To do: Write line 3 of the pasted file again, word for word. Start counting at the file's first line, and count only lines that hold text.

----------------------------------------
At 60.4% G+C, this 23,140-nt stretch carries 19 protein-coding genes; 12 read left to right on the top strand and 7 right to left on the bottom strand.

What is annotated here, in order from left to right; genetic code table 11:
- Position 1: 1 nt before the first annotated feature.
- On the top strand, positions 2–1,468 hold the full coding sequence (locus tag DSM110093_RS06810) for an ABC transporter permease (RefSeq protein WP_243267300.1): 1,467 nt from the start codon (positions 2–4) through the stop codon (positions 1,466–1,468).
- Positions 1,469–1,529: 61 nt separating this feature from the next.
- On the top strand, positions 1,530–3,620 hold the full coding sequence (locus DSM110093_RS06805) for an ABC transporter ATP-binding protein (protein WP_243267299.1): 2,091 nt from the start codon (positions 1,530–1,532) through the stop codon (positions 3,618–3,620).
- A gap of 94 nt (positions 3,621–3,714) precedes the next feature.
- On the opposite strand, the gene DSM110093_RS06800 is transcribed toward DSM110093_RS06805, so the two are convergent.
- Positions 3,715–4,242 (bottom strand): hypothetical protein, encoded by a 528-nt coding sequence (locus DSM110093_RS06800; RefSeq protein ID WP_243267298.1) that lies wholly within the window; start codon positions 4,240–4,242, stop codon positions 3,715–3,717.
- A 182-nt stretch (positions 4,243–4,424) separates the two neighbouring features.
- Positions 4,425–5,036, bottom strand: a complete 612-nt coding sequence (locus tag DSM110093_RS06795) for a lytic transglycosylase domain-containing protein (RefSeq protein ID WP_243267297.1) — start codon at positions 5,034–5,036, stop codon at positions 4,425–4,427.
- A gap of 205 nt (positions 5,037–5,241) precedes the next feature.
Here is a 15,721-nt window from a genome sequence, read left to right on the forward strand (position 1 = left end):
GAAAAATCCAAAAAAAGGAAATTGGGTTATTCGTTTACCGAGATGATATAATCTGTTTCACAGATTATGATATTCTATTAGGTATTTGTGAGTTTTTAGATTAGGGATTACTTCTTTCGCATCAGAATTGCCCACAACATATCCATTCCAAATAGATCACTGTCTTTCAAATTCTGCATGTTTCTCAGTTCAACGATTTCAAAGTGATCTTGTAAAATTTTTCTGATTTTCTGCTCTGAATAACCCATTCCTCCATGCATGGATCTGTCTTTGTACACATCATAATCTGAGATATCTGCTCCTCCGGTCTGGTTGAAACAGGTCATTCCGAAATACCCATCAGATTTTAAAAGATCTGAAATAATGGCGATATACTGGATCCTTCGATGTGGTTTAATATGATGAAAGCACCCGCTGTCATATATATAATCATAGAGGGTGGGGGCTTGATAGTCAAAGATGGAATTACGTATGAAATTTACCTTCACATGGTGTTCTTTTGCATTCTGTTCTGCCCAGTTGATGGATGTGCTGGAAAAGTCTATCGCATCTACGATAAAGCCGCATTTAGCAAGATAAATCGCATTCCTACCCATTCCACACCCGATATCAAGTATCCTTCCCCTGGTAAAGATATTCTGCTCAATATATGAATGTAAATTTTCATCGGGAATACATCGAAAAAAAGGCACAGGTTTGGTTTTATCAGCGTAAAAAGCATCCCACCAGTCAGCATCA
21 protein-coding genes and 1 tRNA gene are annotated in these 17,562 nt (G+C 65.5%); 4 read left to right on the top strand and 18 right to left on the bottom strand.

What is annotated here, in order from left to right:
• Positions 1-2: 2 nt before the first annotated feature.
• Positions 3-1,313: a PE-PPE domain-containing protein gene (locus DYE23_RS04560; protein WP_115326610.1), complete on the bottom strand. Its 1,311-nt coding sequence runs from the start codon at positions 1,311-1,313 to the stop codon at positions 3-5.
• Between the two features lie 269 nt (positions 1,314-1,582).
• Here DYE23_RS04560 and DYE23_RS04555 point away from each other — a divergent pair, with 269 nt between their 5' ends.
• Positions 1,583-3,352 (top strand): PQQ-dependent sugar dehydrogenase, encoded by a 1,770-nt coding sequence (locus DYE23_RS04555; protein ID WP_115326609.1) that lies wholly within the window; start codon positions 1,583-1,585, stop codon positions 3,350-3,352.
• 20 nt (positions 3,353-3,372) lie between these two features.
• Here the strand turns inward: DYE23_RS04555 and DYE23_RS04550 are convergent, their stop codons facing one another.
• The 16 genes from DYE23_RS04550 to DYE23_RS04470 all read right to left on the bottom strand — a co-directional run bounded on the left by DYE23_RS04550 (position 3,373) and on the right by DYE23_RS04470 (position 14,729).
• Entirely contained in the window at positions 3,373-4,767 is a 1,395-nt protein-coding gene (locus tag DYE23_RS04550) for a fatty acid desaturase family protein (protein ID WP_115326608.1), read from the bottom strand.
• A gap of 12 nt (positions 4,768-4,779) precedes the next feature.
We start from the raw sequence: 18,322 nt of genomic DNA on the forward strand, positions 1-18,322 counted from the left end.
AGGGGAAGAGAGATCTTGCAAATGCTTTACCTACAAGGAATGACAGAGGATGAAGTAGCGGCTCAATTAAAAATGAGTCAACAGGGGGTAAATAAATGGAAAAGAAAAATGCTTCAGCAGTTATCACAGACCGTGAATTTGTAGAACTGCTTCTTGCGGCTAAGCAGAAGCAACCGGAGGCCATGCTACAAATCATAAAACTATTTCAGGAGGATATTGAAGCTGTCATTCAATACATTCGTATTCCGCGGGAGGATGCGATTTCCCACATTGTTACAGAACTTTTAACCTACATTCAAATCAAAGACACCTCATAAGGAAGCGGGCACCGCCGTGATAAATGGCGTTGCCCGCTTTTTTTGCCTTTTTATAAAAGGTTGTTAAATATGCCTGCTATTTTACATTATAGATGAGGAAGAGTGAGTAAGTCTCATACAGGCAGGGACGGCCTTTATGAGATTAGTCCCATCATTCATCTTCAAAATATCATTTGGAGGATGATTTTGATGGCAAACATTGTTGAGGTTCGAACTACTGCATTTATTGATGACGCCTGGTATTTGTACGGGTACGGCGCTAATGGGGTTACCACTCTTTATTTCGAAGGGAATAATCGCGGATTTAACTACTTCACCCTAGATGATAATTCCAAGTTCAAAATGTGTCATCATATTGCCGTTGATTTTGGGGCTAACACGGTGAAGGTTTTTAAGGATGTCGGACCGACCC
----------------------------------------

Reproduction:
- Position 1: 1 nt before the first annotated feature.